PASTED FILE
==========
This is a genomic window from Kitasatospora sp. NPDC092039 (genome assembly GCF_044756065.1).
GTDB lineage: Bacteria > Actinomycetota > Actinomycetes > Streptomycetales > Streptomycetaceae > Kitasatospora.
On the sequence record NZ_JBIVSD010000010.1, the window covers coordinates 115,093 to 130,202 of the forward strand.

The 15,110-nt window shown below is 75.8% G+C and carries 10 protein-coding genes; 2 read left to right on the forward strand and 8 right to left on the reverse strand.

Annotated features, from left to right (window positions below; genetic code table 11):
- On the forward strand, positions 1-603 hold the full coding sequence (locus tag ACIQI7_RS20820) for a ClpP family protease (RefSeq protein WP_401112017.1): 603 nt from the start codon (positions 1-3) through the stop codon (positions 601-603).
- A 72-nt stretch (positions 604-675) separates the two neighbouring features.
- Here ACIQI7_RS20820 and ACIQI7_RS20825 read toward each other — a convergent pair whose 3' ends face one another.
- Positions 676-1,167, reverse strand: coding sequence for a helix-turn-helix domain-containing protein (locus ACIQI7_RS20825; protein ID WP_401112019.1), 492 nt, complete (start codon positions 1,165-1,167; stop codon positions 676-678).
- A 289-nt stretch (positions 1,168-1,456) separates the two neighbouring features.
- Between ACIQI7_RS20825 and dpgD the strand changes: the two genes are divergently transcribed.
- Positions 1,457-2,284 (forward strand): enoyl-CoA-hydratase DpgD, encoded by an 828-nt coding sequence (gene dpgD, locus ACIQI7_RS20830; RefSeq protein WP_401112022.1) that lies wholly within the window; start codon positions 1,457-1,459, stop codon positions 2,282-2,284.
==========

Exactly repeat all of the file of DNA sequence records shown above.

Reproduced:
This is a genomic window from Kitasatospora sp. NPDC092039 (genome assembly GCF_044756065.1).
GTDB lineage: Bacteria > Actinomycetota > Actinomycetes > Streptomycetales > Streptomycetaceae > Kitasatospora.
On the sequence record NZ_JBIVSD010000010.1, the window covers coordinates 115,093 to 130,202 of the forward strand.

The 15,110-nt window shown below is 75.8% G+C and carries 10 protein-coding genes; 2 read left to right on the forward strand and 8 right to left on the reverse strand.

Annotated features, from left to right (window positions below; genetic code table 11):
- On the forward strand, positions 1-603 hold the full coding sequence (locus tag ACIQI7_RS20820) for a ClpP family protease (RefSeq protein WP_401112017.1): 603 nt from the start codon (positions 1-3) through the stop codon (positions 601-603).
- A 72-nt stretch (positions 604-675) separates the two neighbouring features.
- Here ACIQI7_RS20820 and ACIQI7_RS20825 read toward each other — a convergent pair whose 3' ends face one another.
- Positions 676-1,167, reverse strand: coding sequence for a helix-turn-helix domain-containing protein (locus ACIQI7_RS20825; protein ID WP_401112019.1), 492 nt, complete (start codon positions 1,165-1,167; stop codon positions 676-678).
- A 289-nt stretch (positions 1,168-1,456) separates the two neighbouring features.
- Between ACIQI7_RS20825 and dpgD the strand changes: the two genes are divergently transcribed.
- Positions 1,457-2,284 (forward strand): enoyl-CoA-hydratase DpgD, encoded by an 828-nt coding sequence (gene dpgD, locus ACIQI7_RS20830; RefSeq protein WP_401112022.1) that lies wholly within the window; start codon positions 1,457-1,459, stop codon positions 2,282-2,284.